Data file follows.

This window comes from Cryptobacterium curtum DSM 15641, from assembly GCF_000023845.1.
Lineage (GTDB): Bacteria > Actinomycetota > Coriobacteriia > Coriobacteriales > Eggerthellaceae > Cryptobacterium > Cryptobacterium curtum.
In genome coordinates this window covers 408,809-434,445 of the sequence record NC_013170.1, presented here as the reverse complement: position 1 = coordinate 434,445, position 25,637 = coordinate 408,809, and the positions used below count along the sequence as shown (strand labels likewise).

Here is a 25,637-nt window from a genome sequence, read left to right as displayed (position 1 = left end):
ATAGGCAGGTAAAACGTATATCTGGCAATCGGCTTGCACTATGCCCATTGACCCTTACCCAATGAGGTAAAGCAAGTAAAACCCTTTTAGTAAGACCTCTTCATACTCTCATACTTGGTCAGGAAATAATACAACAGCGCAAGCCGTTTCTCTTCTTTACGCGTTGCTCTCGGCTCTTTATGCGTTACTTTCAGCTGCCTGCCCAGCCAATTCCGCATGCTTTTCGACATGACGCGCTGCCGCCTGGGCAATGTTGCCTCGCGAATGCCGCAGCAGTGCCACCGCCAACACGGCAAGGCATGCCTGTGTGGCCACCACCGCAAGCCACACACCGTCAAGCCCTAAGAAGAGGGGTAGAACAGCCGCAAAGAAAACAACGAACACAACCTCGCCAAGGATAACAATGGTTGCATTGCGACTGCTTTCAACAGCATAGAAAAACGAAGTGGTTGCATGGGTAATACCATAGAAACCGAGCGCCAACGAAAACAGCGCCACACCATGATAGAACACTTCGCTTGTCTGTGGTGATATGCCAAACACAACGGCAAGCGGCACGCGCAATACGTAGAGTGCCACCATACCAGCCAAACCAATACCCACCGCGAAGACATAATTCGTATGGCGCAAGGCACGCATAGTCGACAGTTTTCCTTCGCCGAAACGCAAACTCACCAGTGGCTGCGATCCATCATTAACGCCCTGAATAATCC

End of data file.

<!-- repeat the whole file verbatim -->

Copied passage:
This window comes from Cryptobacterium curtum DSM 15641, from assembly GCF_000023845.1.
Lineage (GTDB): Bacteria > Actinomycetota > Coriobacteriia > Coriobacteriales > Eggerthellaceae > Cryptobacterium > Cryptobacterium curtum.
In genome coordinates this window covers 408,809-434,445 of the sequence record NC_013170.1, presented here as the reverse complement: position 1 = coordinate 434,445, position 25,637 = coordinate 408,809, and the positions used below count along the sequence as shown (strand labels likewise).

Here is a 25,637-nt window from a genome sequence, read left to right as displayed (position 1 = left end):
ATAGGCAGGTAAAACGTATATCTGGCAATCGGCTTGCACTATGCCCATTGACCCTTACCCAATGAGGTAAAGCAAGTAAAACCCTTTTAGTAAGACCTCTTCATACTCTCATACTTGGTCAGGAAATAATACAACAGCGCAAGCCGTTTCTCTTCTTTACGCGTTGCTCTCGGCTCTTTATGCGTTACTTTCAGCTGCCTGCCCAGCCAATTCCGCATGCTTTTCGACATGACGCGCTGCCGCCTGGGCAATGTTGCCTCGCGAATGCCGCAGCAGTGCCACCGCCAACACGGCAAGGCATGCCTGTGTGGCCACCACCGCAAGCCACACACCGTCAAGCCCTAAGAAGAGGGGTAGAACAGCCGCAAAGAAAACAACGAACACAACCTCGCCAAGGATAACAATGGTTGCATTGCGACTGCTTTCAACAGCATAGAAAAACGAAGTGGTTGCATGGGTAATACCATAGAAACCGAGCGCCAACGAAAACAGCGCCACACCATGATAGAACACTTCGCTTGTCTGTGGTGATATGCCAAACACAACGGCAAGCGGCACGCGCAATACGTAGAGTGCCACCATACCAGCCAAACCAATACCCACCGCGAAGACATAATTCGTATGGCGCAAGGCACGCATAGTCGACAGTTTTCCTTCGCCGAAACGCAAACTCACCAGTGGCTGCGATCCATCATTAACGCCCTGAATAATCC